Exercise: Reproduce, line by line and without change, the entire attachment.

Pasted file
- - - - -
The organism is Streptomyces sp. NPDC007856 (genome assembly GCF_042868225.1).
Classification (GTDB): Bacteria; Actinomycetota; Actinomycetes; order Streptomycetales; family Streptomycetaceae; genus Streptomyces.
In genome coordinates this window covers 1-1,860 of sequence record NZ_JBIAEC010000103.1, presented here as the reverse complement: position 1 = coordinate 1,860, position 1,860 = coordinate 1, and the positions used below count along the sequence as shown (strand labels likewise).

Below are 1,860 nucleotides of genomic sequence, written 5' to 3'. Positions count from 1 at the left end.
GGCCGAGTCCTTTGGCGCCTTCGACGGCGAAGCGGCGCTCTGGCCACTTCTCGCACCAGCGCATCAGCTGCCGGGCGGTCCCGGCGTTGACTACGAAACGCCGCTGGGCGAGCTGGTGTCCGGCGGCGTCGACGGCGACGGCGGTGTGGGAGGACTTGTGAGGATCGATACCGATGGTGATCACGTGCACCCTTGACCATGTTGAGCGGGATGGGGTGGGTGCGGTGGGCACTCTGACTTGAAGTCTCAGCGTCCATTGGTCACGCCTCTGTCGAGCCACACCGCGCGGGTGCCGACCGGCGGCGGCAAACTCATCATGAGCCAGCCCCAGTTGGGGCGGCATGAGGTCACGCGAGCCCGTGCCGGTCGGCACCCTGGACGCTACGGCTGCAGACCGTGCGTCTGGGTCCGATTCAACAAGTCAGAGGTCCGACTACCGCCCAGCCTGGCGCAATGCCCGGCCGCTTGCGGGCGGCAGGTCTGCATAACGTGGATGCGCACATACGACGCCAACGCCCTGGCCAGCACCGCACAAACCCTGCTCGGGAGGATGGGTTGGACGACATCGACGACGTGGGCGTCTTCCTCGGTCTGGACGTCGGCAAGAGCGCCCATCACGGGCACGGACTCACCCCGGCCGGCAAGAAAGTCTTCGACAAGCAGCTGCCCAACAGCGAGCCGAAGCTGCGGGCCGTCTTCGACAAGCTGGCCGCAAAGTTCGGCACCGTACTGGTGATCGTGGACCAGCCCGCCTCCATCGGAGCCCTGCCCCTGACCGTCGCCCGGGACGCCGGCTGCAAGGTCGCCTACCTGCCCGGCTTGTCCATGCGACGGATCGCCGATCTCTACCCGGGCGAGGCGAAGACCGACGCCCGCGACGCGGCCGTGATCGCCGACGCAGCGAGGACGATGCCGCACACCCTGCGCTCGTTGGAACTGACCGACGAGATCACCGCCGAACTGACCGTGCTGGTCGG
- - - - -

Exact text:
The organism is Streptomyces sp. NPDC007856 (genome assembly GCF_042868225.1).
Classification (GTDB): Bacteria; Actinomycetota; Actinomycetes; order Streptomycetales; family Streptomycetaceae; genus Streptomyces.
In genome coordinates this window covers 1-1,860 of sequence record NZ_JBIAEC010000103.1, presented here as the reverse complement: position 1 = coordinate 1,860, position 1,860 = coordinate 1, and the positions used below count along the sequence as shown (strand labels likewise).

Below are 1,860 nucleotides of genomic sequence, written 5' to 3'. Positions count from 1 at the left end.
GGCCGAGTCCTTTGGCGCCTTCGACGGCGAAGCGGCGCTCTGGCCACTTCTCGCACCAGCGCATCAGCTGCCGGGCGGTCCCGGCGTTGACTACGAAACGCCGCTGGGCGAGCTGGTGTCCGGCGGCGTCGACGGCGACGGCGGTGTGGGAGGACTTGTGAGGATCGATACCGATGGTGATCACGTGCACCCTTGACCATGTTGAGCGGGATGGGGTGGGTGCGGTGGGCACTCTGACTTGAAGTCTCAGCGTCCATTGGTCACGCCTCTGTCGAGCCACACCGCGCGGGTGCCGACCGGCGGCGGCAAACTCATCATGAGCCAGCCCCAGTTGGGGCGGCATGAGGTCACGCGAGCCCGTGCCGGTCGGCACCCTGGACGCTACGGCTGCAGACCGTGCGTCTGGGTCCGATTCAACAAGTCAGAGGTCCGACTACCGCCCAGCCTGGCGCAATGCCCGGCCGCTTGCGGGCGGCAGGTCTGCATAACGTGGATGCGCACATACGACGCCAACGCCCTGGCCAGCACCGCACAAACCCTGCTCGGGAGGATGGGTTGGACGACATCGACGACGTGGGCGTCTTCCTCGGTCTGGACGTCGGCAAGAGCGCCCATCACGGGCACGGACTCACCCCGGCCGGCAAGAAAGTCTTCGACAAGCAGCTGCCCAACAGCGAGCCGAAGCTGCGGGCCGTCTTCGACAAGCTGGCCGCAAAGTTCGGCACCGTACTGGTGATCGTGGACCAGCCCGCCTCCATCGGAGCCCTGCCCCTGACCGTCGCCCGGGACGCCGGCTGCAAGGTCGCCTACCTGCCCGGCTTGTCCATGCGACGGATCGCCGATCTCTACCCGGGCGAGGCGAAGACCGACGCCCGCGACGCGGCCGTGATCGCCGACGCAGCGAGGACGATGCCGCACACCCTGCGCTCGTTGGAACTGACCGACGAGATCACCGCCGAACTGACCGTGCTGGTCGG